There are also many other factors that the Court can take into account when considering spousal maintenance, which are outlined in section 75(2) of the Family Law Act 1975 (Cth) including the age and state of health of the parties, the income of the parties and their capacity to obtain employment and care arrangements for children. 

There are different types of spousal maintenance that can be sought, or agreed between parties, depending on their particular circumstances, for example:

  • a periodic payment order, such as weekly, fortnightly or monthly payment that correlates to the meeting the amount of the shortfall between a party’s income and their expenses each week;
  • a direct contribution to expenses, for example payments towards the mortgage, electricity, utilities, loan repayments or other non-periodic costs; or
  • a lump sum order. 

Child support versus spousal maintenance when bringing a spousal maintenance application 

An important issue to keep in mind when bringing a spousal maintenance application, is that the children’s expenses and the parties’ expenses should be differentiated in the application.  If you are applying for spousal maintenance, the amount of spousal maintenance sought should be limited to your expenses only and any expenses related to the children should not be confused with or included as part of your expenses as far as practicable.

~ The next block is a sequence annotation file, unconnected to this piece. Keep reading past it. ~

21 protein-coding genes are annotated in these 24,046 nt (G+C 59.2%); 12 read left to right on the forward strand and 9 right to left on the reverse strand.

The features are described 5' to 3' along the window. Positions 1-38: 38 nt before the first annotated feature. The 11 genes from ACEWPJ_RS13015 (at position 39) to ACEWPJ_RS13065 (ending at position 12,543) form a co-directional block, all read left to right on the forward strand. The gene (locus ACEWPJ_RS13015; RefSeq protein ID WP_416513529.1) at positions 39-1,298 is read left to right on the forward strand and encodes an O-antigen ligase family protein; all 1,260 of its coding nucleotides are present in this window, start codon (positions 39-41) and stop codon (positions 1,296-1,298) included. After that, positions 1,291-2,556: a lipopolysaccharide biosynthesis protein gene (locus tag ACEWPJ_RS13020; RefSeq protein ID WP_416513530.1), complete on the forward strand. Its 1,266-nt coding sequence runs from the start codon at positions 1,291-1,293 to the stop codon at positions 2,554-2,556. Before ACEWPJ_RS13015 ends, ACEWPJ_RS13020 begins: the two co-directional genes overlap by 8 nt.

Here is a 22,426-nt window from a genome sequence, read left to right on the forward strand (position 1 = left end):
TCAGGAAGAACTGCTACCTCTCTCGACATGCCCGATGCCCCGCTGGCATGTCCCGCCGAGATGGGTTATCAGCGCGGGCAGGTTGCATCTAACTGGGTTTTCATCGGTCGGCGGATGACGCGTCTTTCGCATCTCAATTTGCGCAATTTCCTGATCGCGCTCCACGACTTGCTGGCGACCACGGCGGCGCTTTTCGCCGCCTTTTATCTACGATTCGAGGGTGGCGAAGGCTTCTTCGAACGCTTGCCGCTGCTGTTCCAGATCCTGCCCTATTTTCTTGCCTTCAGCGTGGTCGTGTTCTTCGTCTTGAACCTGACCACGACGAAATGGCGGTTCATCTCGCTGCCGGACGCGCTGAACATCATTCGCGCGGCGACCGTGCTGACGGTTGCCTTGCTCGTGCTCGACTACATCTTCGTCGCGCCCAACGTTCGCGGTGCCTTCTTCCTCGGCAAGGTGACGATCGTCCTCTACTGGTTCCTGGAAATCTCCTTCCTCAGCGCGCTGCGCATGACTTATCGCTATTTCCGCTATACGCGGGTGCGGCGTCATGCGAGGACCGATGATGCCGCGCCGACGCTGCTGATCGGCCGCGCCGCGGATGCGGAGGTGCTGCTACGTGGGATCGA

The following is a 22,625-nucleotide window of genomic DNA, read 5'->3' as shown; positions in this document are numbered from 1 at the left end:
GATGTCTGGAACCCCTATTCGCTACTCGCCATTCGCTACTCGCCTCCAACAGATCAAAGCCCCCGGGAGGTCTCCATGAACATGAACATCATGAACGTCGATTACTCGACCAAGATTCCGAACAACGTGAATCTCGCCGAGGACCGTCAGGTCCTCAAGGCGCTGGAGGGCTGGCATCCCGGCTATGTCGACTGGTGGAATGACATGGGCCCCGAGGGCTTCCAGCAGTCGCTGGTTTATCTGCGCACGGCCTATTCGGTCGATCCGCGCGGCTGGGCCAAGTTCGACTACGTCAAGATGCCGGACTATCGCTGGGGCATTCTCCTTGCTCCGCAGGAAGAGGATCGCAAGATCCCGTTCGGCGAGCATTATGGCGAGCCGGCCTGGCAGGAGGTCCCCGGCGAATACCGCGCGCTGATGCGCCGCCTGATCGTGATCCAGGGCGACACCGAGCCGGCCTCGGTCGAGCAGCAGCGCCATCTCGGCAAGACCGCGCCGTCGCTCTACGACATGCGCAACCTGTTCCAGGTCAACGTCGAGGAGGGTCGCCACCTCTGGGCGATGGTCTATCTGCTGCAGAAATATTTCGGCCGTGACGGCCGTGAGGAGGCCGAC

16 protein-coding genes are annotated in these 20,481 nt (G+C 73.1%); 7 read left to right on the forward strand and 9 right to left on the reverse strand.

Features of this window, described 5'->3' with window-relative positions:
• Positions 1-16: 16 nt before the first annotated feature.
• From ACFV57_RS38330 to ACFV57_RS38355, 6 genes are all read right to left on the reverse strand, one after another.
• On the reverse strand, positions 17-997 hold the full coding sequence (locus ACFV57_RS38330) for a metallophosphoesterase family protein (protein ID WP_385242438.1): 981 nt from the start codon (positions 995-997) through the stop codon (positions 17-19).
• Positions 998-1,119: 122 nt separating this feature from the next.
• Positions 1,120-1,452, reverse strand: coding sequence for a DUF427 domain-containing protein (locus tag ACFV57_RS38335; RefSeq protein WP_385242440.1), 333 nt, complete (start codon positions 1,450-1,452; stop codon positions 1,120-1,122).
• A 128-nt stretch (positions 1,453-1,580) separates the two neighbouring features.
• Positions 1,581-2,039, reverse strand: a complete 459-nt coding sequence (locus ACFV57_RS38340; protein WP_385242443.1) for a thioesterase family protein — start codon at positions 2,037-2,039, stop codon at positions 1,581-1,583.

This can be tricky where there is some overlap between a party’s expenses and children’s expenses.  For example, it can be difficult to distinguish completely between expenditure for housing, electricity, fuel, transport, and even food and groceries.  However, it is important to discern between these expenses as much as possible. This issue was considered in the case of Stein & Stein [2000] FamCA 102, and it was held in that case that the level of support the wife needed for herself was not dependent upon the support she needed to give to the children, and when determining the quantum of spousal maintenance, the Court said that “it could not be said that the expenditure of monies on the children by the wife over and above the monies she would be able to obtain by way of appropriate assessment of child support could be seen as necessary expenditure by the wife.”

However, the Court has also separately indicated that if the application for spousal maintenance is for an interim order, rather than a final order, the Court has more discretion to consider an overlap between the children’s and a party’s expenditure. In the matter of Drysdale & Drysdale [2011] FamCAFC 85, the Court determined that an inability of the wife to differentiate her expenses from the children’s expenses was not fatal to her interim spousal maintenance application.

In any event, careful consideration is needed when bringing an application of this nature to ensure that the information provided to the Court is presented properly to enable the Court to make an appropriate spousal maintenance order, which is separate to a party’s ability to apply for child support. 

If you have recently separated from your spouse and are having trouble meeting your living expenses, or expenses for the children, then contact our Family and Relationships Law team who will be able to assist you and provide more information about the options available to alleviate your financial stress. 

Authors
Alison Ross
Partner
Alison is a Partner of our Family and Relationship Law practice who works exclusively with HG Private clients.
Rina Biswas
Associate
Rina is an Associate in our Family and Relationship Law practice.